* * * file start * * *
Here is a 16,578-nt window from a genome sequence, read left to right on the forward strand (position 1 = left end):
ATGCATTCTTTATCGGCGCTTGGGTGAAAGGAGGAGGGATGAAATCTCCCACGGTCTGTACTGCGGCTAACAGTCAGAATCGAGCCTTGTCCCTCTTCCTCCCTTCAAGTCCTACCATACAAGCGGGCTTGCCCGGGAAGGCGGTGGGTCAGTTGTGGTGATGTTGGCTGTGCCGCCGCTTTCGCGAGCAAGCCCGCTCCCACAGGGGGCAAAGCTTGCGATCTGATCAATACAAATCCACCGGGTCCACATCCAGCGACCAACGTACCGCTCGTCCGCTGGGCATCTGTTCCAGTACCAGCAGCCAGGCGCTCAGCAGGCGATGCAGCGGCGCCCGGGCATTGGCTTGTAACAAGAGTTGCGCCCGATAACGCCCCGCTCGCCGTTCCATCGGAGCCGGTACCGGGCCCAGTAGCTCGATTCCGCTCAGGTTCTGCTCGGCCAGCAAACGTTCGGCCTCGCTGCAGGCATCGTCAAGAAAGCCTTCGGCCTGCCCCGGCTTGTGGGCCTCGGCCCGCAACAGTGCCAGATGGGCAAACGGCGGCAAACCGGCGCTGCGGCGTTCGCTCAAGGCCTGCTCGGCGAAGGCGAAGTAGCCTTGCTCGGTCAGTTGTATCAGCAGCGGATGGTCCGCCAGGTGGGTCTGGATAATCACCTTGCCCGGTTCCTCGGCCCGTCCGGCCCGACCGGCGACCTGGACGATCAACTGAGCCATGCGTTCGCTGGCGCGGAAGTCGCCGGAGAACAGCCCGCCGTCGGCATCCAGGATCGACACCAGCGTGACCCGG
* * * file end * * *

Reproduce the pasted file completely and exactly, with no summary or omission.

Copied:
Here is a 16,578-nt window from a genome sequence, read left to right on the forward strand (position 1 = left end):
ATGCATTCTTTATCGGCGCTTGGGTGAAAGGAGGAGGGATGAAATCTCCCACGGTCTGTACTGCGGCTAACAGTCAGAATCGAGCCTTGTCCCTCTTCCTCCCTTCAAGTCCTACCATACAAGCGGGCTTGCCCGGGAAGGCGGTGGGTCAGTTGTGGTGATGTTGGCTGTGCCGCCGCTTTCGCGAGCAAGCCCGCTCCCACAGGGGGCAAAGCTTGCGATCTGATCAATACAAATCCACCGGGTCCACATCCAGCGACCAACGTACCGCTCGTCCGCTGGGCATCTGTTCCAGTACCAGCAGCCAGGCGCTCAGCAGGCGATGCAGCGGCGCCCGGGCATTGGCTTGTAACAAGAGTTGCGCCCGATAACGCCCCGCTCGCCGTTCCATCGGAGCCGGTACCGGGCCCAGTAGCTCGATTCCGCTCAGGTTCTGCTCGGCCAGCAAACGTTCGGCCTCGCTGCAGGCATCGTCAAGAAAGCCTTCGGCCTGCCCCGGCTTGTGGGCCTCGGCCCGCAACAGTGCCAGATGGGCAAACGGCGGCAAACCGGCGCTGCGGCGTTCGCTCAAGGCCTGCTCGGCGAAGGCGAAGTAGCCTTGCTCGGTCAGTTGTATCAGCAGCGGATGGTCCGCCAGGTGGGTCTGGATAATCACCTTGCCCGGTTCCTCGGCCCGTCCGGCCCGACCGGCGACCTGGACGATCAACTGAGCCATGCGTTCGCTGGCGCGGAAGTCGCCGGAGAACAGCCCGCCGTCGGCATCCAGGATCGACACCAGCGTGACCCGG